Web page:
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Author Topic: Crime Fiction
Felicity, I guess so
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I've got a bit of a thing for European noir at the moment, both written and/or set in Europe that is.
I think I like the idea of a historical dimension to the crime...

Olen Steinhauer (US based, but from Hungary, I think) writes grim noir novels set under Stalinism in an un-named East/Central European country

Alan Furst writes WW2-set novels, all great noirish spies-n-resistance stuff.

Martin Cruz Smith's last-but-one Renko novel, Wolves Eat Dogs, takes our hero to Chernobyl. I thought it was brilliant.

I've also read a few of the Swedish crime novels by Henning Mankell-good, solid police procedurals but not absolutely my thing.

Whereas I love Sjowall and Wahloo's 1960s swedish novels.

And continuing the Nordic theme, I read an Icelandic novel with 'blood' in the title, by somebody Idridason. Worth a read.

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lyra
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Oh yes I've read three of his. Arnaldur. I really like them. I think the one you mean is the first one? It also came out under the title Jar City.

Apparently it's been made into a film, too.

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Felicity, I guess so
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Really? An Icelandic film, d'you mean?

It is 'Jar City' as was, as I remember that place/idea from the novel.

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lyra
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http://www.imdb.com/title/tt0805576/

I've heard it's not that great a film, but I'd like to see it anyway. I think Erlendur's a retty good addition to the weary cop with fucked up home life genre.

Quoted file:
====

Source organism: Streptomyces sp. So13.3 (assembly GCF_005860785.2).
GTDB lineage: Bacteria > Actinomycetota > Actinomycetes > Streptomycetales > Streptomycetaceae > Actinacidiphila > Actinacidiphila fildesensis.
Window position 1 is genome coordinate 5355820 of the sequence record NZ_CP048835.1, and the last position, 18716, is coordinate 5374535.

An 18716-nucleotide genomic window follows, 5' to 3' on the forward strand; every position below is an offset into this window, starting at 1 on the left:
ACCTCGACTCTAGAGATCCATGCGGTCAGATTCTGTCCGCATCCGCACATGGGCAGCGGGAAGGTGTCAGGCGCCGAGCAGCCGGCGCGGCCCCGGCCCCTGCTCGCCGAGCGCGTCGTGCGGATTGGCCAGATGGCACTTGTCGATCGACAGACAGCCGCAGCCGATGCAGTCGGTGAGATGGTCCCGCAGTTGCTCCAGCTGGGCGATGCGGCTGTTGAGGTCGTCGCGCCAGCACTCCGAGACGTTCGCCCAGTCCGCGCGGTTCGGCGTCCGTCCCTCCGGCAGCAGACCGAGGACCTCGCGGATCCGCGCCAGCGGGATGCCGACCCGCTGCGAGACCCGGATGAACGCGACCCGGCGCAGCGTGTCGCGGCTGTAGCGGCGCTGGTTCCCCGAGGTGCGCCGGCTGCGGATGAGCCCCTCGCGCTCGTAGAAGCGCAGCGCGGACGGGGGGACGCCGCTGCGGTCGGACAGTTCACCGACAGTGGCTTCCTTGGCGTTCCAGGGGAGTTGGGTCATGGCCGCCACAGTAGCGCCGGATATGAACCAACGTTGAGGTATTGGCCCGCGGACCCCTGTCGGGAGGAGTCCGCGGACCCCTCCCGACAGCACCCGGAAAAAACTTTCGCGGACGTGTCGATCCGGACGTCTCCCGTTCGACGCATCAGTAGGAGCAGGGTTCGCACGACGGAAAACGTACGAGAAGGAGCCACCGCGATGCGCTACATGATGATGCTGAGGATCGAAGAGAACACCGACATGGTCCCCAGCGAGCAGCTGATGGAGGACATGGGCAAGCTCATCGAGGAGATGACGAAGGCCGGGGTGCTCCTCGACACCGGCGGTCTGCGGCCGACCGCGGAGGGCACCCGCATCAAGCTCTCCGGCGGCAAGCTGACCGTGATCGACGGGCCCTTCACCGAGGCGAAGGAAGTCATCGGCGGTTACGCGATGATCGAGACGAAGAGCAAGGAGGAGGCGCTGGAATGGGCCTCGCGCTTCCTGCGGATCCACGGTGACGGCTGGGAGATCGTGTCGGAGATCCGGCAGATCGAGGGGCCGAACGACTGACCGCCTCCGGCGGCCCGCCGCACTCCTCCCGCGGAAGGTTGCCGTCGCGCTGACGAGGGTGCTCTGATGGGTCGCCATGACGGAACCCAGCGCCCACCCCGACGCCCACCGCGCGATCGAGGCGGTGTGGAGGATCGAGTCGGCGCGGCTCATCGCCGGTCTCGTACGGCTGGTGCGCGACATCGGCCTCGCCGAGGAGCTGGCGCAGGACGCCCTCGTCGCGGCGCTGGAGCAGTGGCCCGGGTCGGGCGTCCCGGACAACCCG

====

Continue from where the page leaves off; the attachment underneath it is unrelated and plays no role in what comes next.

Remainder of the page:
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Alania Vladikavkaz Satie
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I took three of Furst's WW2 novels on holiday a few years back, there very "samey" when read back to back. Ration em. *chuckles to self*.

Ive just finished Elmore Leonards "Up In Honeys Room" Its typical Leonard but set in Detroit during WW2. Escaped POW's, FBI, etc. Good but not great by his standards.

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Felicity, I guess so
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There's not many authors I'd want to read 3-in-a-row of.

Can I add Philip Kerr's 'Berlin Noir' trilogy and Joseph Kanon to this list?

(This is why I almost never join in 'My top 10 *****s' threads-I always forget names that ought to be there)

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Alania Vladikavkaz Satie
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The three Furst's were emergency purchases as Id left for the airport without my original choices.
I also took the "Bourne" 3 in 1 edition away once. It was so heavy I resorted to tearing pages out after reading it as the trek to the beach was a killer even without the heat.
I wont be doing anything like it again.

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Crusoe
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The new David Peace book is very good (Tokyo Year Zero) - rape, murder and the usual round of vastly flawed Peace characters, in the ruins of post-war Tokyo.